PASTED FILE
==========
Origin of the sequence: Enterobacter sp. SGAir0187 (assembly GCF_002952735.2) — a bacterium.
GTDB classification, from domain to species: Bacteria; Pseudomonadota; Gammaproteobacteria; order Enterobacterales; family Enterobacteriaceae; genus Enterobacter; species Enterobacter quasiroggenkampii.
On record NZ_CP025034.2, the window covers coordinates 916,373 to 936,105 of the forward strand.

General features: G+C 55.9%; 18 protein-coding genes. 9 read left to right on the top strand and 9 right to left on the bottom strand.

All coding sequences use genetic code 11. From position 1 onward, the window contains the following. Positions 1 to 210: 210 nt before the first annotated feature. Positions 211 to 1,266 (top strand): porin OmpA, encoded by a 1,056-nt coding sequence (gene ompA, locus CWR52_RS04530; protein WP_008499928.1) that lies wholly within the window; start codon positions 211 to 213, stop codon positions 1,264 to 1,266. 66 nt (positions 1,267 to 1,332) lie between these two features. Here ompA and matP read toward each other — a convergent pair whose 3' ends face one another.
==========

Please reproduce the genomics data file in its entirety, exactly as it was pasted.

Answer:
Origin of the sequence: Enterobacter sp. SGAir0187 (assembly GCF_002952735.2) — a bacterium.
GTDB classification, from domain to species: Bacteria; Pseudomonadota; Gammaproteobacteria; order Enterobacterales; family Enterobacteriaceae; genus Enterobacter; species Enterobacter quasiroggenkampii.
On record NZ_CP025034.2, the window covers coordinates 916,373 to 936,105 of the forward strand.

General features: G+C 55.9%; 18 protein-coding genes. 9 read left to right on the top strand and 9 right to left on the bottom strand.

All coding sequences use genetic code 11. From position 1 onward, the window contains the following. Positions 1 to 210: 210 nt before the first annotated feature. Positions 211 to 1,266 (top strand): porin OmpA, encoded by a 1,056-nt coding sequence (gene ompA, locus CWR52_RS04530; protein WP_008499928.1) that lies wholly within the window; start codon positions 211 to 213, stop codon positions 1,264 to 1,266. 66 nt (positions 1,267 to 1,332) lie between these two features. Here ompA and matP read toward each other — a convergent pair whose 3' ends face one another.